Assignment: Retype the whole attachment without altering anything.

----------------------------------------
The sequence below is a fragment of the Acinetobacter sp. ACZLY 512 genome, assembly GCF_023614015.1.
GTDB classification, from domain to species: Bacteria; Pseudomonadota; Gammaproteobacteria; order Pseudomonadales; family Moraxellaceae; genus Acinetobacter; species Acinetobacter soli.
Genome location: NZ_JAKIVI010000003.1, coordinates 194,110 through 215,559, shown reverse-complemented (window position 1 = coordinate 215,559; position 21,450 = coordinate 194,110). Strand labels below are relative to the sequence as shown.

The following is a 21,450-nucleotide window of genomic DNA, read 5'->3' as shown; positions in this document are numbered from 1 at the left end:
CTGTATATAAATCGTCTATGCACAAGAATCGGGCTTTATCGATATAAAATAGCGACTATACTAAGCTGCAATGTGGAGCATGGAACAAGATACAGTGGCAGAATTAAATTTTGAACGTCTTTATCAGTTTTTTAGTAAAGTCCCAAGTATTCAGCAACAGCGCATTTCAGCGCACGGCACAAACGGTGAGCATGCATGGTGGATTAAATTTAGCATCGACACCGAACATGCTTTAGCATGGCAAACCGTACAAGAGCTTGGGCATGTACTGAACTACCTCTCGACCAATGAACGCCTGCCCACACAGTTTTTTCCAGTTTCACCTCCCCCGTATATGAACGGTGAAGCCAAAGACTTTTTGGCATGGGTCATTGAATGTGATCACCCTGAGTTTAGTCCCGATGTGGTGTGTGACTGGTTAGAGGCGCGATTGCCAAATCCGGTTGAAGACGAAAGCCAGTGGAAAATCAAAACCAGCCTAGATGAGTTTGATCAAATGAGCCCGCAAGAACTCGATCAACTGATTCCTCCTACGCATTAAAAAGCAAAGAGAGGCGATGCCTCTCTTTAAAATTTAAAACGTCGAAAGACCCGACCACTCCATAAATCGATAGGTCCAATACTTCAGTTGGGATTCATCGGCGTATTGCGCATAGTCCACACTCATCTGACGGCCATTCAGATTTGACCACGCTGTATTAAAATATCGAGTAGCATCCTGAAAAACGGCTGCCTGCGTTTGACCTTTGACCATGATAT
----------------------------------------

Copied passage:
The sequence below is a fragment of the Acinetobacter sp. ACZLY 512 genome, assembly GCF_023614015.1.
GTDB classification, from domain to species: Bacteria; Pseudomonadota; Gammaproteobacteria; order Pseudomonadales; family Moraxellaceae; genus Acinetobacter; species Acinetobacter soli.
Genome location: NZ_JAKIVI010000003.1, coordinates 194,110 through 215,559, shown reverse-complemented (window position 1 = coordinate 215,559; position 21,450 = coordinate 194,110). Strand labels below are relative to the sequence as shown.

The following is a 21,450-nucleotide window of genomic DNA, read 5'->3' as shown; positions in this document are numbered from 1 at the left end:
CTGTATATAAATCGTCTATGCACAAGAATCGGGCTTTATCGATATAAAATAGCGACTATACTAAGCTGCAATGTGGAGCATGGAACAAGATACAGTGGCAGAATTAAATTTTGAACGTCTTTATCAGTTTTTTAGTAAAGTCCCAAGTATTCAGCAACAGCGCATTTCAGCGCACGGCACAAACGGTGAGCATGCATGGTGGATTAAATTTAGCATCGACACCGAACATGCTTTAGCATGGCAAACCGTACAAGAGCTTGGGCATGTACTGAACTACCTCTCGACCAATGAACGCCTGCCCACACAGTTTTTTCCAGTTTCACCTCCCCCGTATATGAACGGTGAAGCCAAAGACTTTTTGGCATGGGTCATTGAATGTGATCACCCTGAGTTTAGTCCCGATGTGGTGTGTGACTGGTTAGAGGCGCGATTGCCAAATCCGGTTGAAGACGAAAGCCAGTGGAAAATCAAAACCAGCCTAGATGAGTTTGATCAAATGAGCCCGCAAGAACTCGATCAACTGATTCCTCCTACGCATTAAAAAGCAAAGAGAGGCGATGCCTCTCTTTAAAATTTAAAACGTCGAAAGACCCGACCACTCCATAAATCGATAGGTCCAATACTTCAGTTGGGATTCATCGGCGTATTGCGCATAGTCCACACTCATCTGACGGCCATTCAGATTTGACCACGCTGTATTAAAATATCGAGTAGCATCCTGAAAAACGGCTGCCTGCGTTTGACCTTTGACCATGATAT